Fudge used to be FUDGE, but these days it's just plain Fudge.
The author's pages are probably the best centralized place for information about the system.
Below are the rules I've written for Fudge over the years. Feel free to use or modify them according to the license contained inside-- which boils down to you can use them for free, but you can't redistribute them in any form without my say so. This is really only so I can get you to send me free copies should you use them in a published game or volume. I can usually be contacted at the address below.
Combat Options is a set of independant rules modules. Most of this was abstracted from Compleat Combat, below. The difference is that these rules are designed to work together or with any other set of Fudge rules, including the basic combat system in the core Fudge rules. Included are rules for Armor, Shields, an alternative wound track, and a new damage system that I think of as my crowning achievement.
Compleat Combat is a complete combat system, incorporating weapon definitions, armor, combat, damage, and recovery. These rules are really designed to be used as a whole, and are slightly different from the versions you read in Combat Options, above. This started as a conversion of BTRC's Guns! Guns! Guns! weapon creation system into Fudge. Compleat Combat can be used for any setting, from archaic to fantasy to science fiction, and includes both melee and ranged weapons into the same mechanic.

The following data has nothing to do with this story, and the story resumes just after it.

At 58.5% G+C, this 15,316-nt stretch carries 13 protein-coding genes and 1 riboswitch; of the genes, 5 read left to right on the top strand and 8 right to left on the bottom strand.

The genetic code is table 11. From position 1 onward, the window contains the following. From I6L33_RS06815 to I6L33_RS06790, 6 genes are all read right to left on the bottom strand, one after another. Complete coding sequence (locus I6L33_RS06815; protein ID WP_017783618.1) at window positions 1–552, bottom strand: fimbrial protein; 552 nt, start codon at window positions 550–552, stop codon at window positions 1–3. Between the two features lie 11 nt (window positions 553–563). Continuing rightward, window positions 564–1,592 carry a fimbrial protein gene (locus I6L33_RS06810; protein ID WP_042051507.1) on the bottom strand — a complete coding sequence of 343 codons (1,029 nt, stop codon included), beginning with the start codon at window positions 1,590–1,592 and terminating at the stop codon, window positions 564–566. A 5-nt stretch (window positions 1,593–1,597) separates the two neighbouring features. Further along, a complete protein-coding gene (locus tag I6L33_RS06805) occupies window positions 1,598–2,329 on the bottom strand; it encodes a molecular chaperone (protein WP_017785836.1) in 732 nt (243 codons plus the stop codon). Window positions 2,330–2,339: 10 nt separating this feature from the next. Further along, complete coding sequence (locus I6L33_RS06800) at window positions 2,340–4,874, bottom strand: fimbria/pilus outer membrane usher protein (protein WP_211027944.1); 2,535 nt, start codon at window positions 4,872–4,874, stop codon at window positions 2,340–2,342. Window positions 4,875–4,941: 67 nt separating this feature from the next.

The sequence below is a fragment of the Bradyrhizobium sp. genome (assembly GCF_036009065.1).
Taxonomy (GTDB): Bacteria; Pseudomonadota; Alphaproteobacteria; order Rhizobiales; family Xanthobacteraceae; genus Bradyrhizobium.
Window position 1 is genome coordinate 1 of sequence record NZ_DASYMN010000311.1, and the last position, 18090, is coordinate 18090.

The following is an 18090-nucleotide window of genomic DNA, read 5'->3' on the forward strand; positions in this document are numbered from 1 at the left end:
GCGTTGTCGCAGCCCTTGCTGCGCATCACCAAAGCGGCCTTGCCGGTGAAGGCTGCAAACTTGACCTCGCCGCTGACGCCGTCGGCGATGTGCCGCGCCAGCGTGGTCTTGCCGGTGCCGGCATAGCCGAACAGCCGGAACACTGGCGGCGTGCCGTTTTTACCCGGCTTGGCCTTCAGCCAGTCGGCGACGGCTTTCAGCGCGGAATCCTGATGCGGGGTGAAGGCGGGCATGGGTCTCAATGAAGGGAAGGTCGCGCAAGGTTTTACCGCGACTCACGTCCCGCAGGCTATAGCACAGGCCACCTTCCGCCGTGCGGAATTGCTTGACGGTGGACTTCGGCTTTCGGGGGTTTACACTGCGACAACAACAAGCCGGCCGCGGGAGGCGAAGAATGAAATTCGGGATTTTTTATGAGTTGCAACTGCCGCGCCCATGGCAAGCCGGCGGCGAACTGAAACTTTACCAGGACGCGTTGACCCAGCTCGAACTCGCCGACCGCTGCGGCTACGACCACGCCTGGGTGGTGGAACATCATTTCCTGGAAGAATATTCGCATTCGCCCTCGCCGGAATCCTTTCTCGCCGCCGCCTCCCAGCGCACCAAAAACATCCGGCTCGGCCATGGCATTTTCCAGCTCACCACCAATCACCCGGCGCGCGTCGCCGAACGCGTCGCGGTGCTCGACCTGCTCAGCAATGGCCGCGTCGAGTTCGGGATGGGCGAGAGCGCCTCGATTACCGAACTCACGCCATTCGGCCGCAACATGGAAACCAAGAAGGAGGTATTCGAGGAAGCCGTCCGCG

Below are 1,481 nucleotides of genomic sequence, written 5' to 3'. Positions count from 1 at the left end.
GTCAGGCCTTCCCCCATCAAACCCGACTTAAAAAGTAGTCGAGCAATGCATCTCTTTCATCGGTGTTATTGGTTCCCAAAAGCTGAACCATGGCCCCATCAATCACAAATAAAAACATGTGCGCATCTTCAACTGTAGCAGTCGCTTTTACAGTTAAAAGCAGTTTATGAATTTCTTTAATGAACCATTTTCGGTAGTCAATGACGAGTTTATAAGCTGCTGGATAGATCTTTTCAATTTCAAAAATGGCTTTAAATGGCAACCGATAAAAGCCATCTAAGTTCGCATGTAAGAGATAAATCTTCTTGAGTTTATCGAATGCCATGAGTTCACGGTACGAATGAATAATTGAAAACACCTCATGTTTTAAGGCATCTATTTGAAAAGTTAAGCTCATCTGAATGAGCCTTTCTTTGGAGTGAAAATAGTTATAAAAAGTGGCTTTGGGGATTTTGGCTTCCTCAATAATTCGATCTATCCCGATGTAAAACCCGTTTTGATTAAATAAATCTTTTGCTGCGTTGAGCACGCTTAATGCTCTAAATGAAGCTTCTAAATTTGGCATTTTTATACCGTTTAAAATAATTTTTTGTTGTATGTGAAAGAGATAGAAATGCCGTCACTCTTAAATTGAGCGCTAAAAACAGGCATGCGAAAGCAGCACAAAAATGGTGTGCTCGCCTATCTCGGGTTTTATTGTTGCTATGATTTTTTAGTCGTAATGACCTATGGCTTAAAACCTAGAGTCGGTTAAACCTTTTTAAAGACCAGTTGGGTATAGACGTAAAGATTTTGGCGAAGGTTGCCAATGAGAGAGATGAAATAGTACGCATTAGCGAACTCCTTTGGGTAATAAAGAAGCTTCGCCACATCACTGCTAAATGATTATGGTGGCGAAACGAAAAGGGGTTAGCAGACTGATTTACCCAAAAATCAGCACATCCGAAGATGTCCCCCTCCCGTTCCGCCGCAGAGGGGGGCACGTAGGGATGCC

Experience and Character Development covers character advancement. There are a multitude of different experience systems out there. I like this one. But then, I'm biased. The basic thrust of these rules was to create a non-deterministic advancement system, which would encourage players to add a bit of role-playing to the usual between-session skill advancement.
Wealth describes a character's wealth in Fudge terms, using a Fudge attribute. Doing so allows the buying and selling of things to be handled as a normal Fudge action resolution. This can free players from having to track their cash on hand, which I've always found to be a tedious bookkeeping function.